"Free" never matters. It is a universal truth that you don't value what you don't pay for. We thought that we were giving these 150 people what they wanted in the first place - a chance to lose weight - so they'd take advantage of it. But once they weren't chosen for the contest, even a free membership couldn't entice them.

Most people don't want what we're selling. They didn't want a health club membership or training. They wanted a silver bullet to lose weight. Perhaps if we had packaged our offering as a six-week weight-loss program that coincided with the official contest, then we might have seen some interest. But a membership to the gym? Weekly training sessions? That's not what they wanted, even though that's exactly what we offered to the contest participants.

The pain has to be pretty bad for most people to make a change. Among the criteria we used for choosing the final 11 contestants was our belief that those individuals were sick and tired enough of their weight problems that they would make a change. The good news was that we chose wisely with those 11. Of the other 150, we could only conclude that their personal pain and frustration was not yet bad enough to motivate them to make a change.

There has to be something beyond fitness and weight loss. Even for our 11 contestants, the initial hook wasn't just the opportunity to lose weight. This contest was being held in full view of the public, with frequent stories in the newspaper, a detailed website with oh-so-detailed photos and videos, and blogs from each contestant. All of them knew what they were signing up for, and given the popularity of "The Biggest Loser," the contestants were motivated. As the contest progressed, some even achieved modest local celebrity. For the people who weren't chosen, all of those ancillary motivating factors didn't exist. It must not have been good enough just to quietly train and lose weight, because part of what all of the applicants were looking for was accountability to the public.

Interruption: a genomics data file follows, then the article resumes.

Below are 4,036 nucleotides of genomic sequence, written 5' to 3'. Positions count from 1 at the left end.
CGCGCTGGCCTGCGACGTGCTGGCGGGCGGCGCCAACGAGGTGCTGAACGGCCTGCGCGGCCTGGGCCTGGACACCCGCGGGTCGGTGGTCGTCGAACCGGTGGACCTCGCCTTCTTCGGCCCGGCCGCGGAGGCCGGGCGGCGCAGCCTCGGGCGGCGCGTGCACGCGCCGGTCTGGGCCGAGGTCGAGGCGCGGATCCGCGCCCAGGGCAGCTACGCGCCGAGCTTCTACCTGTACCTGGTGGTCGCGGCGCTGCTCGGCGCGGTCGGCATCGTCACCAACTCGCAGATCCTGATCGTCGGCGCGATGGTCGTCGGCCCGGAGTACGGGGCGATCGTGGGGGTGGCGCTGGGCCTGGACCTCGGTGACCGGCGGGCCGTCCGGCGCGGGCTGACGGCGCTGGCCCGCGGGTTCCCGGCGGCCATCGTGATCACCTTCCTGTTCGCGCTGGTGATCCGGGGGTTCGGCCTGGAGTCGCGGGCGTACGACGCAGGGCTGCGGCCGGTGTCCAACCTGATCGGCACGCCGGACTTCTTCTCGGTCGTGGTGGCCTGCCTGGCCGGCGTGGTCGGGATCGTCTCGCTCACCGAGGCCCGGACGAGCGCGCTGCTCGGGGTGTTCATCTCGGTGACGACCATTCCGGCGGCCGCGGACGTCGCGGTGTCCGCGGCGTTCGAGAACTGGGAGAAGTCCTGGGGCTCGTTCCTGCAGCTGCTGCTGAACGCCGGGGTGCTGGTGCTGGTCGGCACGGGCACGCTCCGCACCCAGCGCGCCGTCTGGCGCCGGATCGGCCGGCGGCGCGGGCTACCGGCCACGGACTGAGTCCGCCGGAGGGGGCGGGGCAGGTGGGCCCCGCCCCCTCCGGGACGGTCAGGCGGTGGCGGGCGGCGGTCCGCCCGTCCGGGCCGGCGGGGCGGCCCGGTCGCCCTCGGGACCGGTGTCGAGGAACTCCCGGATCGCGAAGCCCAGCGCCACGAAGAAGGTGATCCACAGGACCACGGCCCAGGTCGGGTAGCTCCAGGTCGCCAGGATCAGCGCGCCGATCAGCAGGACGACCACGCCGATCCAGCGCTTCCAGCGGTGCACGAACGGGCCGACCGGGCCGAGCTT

While we remain shocked that nobody took us up on our offer, we have balanced that against the remarkable success of the contest and the results of the Weight Race participants. This has reminded us - and we've reminded our staff - that our job, from the moment a prospect walks in the door and for every visit he or she makes to our facilities, is to ask questions and find out what motivates and encourages each person. The greatest offer in the world will fall flat if it does not inspire our members and potential members.

Walking into a gym is one of the hardest leaps of faith that many people, especially those who are dramatically overweight, will ever make. Our Weight Race participants would tell you that their commitment to the contest was one of the greatest experiences of their lives. Their old impression of themselves and of health clubs has been changed forever.

Now, we just need to get back to those other 150 people and try again. Otherwise, we might as well start selling Kit Kats, or shots of Jim Beam.